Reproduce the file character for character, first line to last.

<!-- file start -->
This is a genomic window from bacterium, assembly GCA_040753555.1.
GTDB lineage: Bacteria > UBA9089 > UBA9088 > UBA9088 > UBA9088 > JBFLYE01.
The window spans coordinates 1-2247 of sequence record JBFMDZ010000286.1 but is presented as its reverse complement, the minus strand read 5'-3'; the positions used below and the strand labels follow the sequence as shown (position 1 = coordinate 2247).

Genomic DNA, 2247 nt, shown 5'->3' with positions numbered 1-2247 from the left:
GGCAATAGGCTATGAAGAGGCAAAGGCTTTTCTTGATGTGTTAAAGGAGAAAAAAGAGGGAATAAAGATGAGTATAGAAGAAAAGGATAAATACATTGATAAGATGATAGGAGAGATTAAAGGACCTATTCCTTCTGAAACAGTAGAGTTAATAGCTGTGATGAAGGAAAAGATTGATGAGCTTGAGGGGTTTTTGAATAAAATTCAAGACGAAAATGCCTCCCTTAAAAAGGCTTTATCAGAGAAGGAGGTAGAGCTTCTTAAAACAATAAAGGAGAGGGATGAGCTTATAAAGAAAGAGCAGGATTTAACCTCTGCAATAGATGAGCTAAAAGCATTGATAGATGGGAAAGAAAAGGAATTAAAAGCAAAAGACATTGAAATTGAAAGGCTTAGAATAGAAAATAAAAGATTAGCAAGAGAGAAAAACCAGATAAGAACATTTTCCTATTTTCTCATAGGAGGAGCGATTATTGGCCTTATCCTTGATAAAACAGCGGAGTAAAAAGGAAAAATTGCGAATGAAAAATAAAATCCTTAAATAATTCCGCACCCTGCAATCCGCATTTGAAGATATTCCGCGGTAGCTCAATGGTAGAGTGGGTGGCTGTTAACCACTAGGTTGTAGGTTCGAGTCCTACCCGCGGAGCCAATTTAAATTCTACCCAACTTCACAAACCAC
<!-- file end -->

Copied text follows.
This is a genomic window from bacterium, assembly GCA_040753555.1.
GTDB lineage: Bacteria > UBA9089 > UBA9088 > UBA9088 > UBA9088 > JBFLYE01.
The window spans coordinates 1-2247 of sequence record JBFMDZ010000286.1 but is presented as its reverse complement, the minus strand read 5'-3'; the positions used below and the strand labels follow the sequence as shown (position 1 = coordinate 2247).

Genomic DNA, 2247 nt, shown 5'->3' with positions numbered 1-2247 from the left:
GGCAATAGGCTATGAAGAGGCAAAGGCTTTTCTTGATGTGTTAAAGGAGAAAAAAGAGGGAATAAAGATGAGTATAGAAGAAAAGGATAAATACATTGATAAGATGATAGGAGAGATTAAAGGACCTATTCCTTCTGAAACAGTAGAGTTAATAGCTGTGATGAAGGAAAAGATTGATGAGCTTGAGGGGTTTTTGAATAAAATTCAAGACGAAAATGCCTCCCTTAAAAAGGCTTTATCAGAGAAGGAGGTAGAGCTTCTTAAAACAATAAAGGAGAGGGATGAGCTTATAAAGAAAGAGCAGGATTTAACCTCTGCAATAGATGAGCTAAAAGCATTGATAGATGGGAAAGAAAAGGAATTAAAAGCAAAAGACATTGAAATTGAAAGGCTTAGAATAGAAAATAAAAGATTAGCAAGAGAGAAAAACCAGATAAGAACATTTTCCTATTTTCTCATAGGAGGAGCGATTATTGGCCTTATCCTTGATAAAACAGCGGAGTAAAAAGGAAAAATTGCGAATGAAAAATAAAATCCTTAAATAATTCCGCACCCTGCAATCCGCATTTGAAGATATTCCGCGGTAGCTCAATGGTAGAGTGGGTGGCTGTTAACCACTAGGTTGTAGGTTCGAGTCCTACCCGCGGAGCCAATTTAAATTCTACCCAACTTCACAAACCAC